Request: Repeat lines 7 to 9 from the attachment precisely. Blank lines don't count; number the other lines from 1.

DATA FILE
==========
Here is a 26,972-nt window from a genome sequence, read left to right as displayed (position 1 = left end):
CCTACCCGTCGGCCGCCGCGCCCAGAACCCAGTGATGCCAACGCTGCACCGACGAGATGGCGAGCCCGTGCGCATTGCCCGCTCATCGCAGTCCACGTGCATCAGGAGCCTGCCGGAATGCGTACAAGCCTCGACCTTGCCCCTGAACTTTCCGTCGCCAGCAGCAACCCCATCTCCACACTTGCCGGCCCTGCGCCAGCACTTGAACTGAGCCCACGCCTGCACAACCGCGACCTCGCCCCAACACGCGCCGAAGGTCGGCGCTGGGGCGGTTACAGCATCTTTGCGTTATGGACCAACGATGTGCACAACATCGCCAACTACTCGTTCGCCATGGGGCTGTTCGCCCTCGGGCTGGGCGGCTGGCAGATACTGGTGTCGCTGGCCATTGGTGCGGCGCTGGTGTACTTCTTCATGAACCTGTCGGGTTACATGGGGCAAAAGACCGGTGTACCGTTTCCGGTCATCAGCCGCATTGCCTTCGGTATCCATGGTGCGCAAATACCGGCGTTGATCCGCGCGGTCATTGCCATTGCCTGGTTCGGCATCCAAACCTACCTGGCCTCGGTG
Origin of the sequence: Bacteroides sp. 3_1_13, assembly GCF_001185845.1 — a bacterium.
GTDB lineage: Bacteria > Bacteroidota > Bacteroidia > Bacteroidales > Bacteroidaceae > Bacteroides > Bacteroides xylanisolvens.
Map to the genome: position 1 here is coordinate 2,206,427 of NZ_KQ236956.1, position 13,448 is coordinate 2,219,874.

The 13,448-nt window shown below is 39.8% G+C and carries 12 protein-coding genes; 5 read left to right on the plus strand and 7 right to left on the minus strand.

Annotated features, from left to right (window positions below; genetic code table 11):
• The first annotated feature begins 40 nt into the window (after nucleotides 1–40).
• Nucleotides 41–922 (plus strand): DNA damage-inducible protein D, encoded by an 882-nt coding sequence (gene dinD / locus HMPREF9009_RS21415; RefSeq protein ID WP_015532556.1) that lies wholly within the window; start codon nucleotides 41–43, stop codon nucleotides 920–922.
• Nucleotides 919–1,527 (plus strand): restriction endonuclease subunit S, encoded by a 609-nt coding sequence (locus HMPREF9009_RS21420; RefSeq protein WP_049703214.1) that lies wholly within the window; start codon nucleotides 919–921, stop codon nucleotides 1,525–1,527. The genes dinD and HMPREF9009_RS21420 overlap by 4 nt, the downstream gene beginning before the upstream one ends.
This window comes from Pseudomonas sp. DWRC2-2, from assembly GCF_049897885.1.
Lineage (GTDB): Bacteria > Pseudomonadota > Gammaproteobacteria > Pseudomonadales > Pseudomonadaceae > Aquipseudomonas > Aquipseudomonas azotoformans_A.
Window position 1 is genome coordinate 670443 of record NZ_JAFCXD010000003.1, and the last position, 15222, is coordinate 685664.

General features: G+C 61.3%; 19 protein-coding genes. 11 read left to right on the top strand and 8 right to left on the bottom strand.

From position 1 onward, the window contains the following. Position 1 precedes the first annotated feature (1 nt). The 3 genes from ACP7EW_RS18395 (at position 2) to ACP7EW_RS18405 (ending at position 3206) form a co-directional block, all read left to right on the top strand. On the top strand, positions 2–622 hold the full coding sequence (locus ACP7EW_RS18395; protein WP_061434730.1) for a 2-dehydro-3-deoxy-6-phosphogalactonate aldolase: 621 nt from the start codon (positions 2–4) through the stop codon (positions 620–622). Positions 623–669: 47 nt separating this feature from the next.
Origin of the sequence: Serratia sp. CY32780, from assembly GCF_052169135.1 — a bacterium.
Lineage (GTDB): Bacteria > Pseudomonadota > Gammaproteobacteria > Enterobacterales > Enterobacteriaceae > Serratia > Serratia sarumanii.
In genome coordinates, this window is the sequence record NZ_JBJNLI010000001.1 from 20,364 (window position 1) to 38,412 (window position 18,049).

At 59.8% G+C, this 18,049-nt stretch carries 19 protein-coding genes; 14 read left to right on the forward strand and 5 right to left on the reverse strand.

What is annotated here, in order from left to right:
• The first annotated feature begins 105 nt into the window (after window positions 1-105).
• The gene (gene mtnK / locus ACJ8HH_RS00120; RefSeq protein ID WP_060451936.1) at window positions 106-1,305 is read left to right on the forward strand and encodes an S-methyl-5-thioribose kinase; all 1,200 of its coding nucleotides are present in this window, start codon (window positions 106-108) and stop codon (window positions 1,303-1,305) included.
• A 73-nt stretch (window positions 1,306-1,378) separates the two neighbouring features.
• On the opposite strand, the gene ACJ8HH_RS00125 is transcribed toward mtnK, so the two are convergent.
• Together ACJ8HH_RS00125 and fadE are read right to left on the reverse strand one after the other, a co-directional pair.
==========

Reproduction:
Annotated features, from left to right (window positions below; genetic code table 11):
• The first annotated feature begins 40 nt into the window (after nucleotides 1–40).
• Nucleotides 41–922 (plus strand): DNA damage-inducible protein D, encoded by an 882-nt coding sequence (gene dinD / locus HMPREF9009_RS21415; RefSeq protein ID WP_015532556.1) that lies wholly within the window; start codon nucleotides 41–43, stop codon nucleotides 920–922.